Intelligence can be difficult to define and challenging to measure or truly understand. An intelligence test is intended to measure a person’s cognitive ability compared to his peers. Intelligence assessment has been labeled as one of the psychology profession’s greatest successes. It has also divided the scientific community since its inception in the early 1900s.

There are many methods and instruments for measuring intelligence at any age. Basically, intelligence is the ability to learn from experience, think independently, adapt to a change in a setting or situation and solve problems.

Instruments for Measuring Intelligence

There are a few widely used intelligence tests. The Wechsler Adult Intelligence Scale has been in use for more than 75 years. The Kaufman Brief Intelligence Test is relatively new and is used primarily to assess children.

The Cattell’s Culture-Fair Intelligence Exam focuses on measuring the general intelligence of the test taker over specific skill sets, as does Raven’s Progressive Matrices.

Why Assessing Intelligence Is Important

Assessing intelligence offers a way for the individual and instructors or physicians to better understand the capabilities of that person as well as to tailor education plans or therapy to assist the person in meeting her full potential. However, an intelligence test does not give a full picture of the complete value of any one individual.

Even critics of intelligence tests find intelligence exams to be valuable to a point. When you are better able to understand your capabilities, you are better able to reach goals and be successful. An intelligence test is just one part of a larger process of testing for individuals who put such tests in high regard.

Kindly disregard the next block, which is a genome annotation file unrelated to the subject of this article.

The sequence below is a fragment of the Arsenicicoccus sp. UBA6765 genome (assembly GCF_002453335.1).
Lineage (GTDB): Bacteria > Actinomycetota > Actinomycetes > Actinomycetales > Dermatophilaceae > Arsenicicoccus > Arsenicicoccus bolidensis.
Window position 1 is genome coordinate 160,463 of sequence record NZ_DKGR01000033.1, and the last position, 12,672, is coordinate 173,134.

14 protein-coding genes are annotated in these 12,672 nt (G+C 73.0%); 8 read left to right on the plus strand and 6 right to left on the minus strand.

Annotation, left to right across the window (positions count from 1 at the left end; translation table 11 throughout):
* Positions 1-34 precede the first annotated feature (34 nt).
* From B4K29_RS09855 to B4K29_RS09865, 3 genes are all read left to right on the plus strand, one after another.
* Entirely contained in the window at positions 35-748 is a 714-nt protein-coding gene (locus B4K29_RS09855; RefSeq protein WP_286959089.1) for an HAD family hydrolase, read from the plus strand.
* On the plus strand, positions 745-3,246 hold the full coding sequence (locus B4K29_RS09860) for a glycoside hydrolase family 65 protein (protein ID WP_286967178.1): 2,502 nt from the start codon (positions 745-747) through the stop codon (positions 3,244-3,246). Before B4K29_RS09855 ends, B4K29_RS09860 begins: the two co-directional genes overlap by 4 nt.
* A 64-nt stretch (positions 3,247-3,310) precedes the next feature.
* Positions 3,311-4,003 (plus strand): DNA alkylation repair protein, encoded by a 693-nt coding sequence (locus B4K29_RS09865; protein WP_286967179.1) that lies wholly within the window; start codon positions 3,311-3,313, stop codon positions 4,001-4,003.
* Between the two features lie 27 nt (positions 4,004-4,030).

What Is Intelligence?

How to best conceptualize and measure intelligence has long been debated and criticized. However, it is generally agreed that a person’s ability to solve problems, relate to others and write and speak well enough to be understood and to communicate with others is a good foundation for simple human intelligence.

Intelligence can be defined as the cognitive or intellectual abilities that are required to obtain knowledge and to apply and use that knowledge to solve problems.

How IQ Is Used

The level of intelligence can be used as a beneficial tool in many ways. Instruments for measuring intelligence are often used to help a student who is struggling or who has shown above-average capabilities.

The results of an IQ test can be used by employers to hire or promote employees, particularly in engineering, science or math-based industries.

An intelligence assessment can also assist an individual who is struggling with behavioral issues and the administrators or legal authorities who are helping him.

Key Terms for Intelligence Testing

Generally, all instruments for measuring intelligence use the same terms. These include:

  • G – This is the abbreviation for general intelligence. General intelligence is an idea developed in psychometric investigations of cognitive skills that summarizes positive connections among different cognitive tasks.

  • Intelligence Quotient

    The score that is derived from one of the many different standardized tests that are used to attempt to measure an individual’s intelligence.

    Psychometrician – The person who creates, administers and scores an intelligence assessment exam.

    IQ – Intelligence quotient.

Critics of Intelligence Exams

An intelligence test also has its detractors and supporters. The exact definition of intelligence and how it is measured and by what form has continued to be a point of contention with medical professionals as well as with parents and those in the legal field.

All exams and assessments, from standardized testing such as the SAT to the Stanford-Binet Intelligence Scale, have fallen under criticism for one reason or another. Most of the criticism refers to cultural discrepancies in environmental factors, including:

  • Quality of education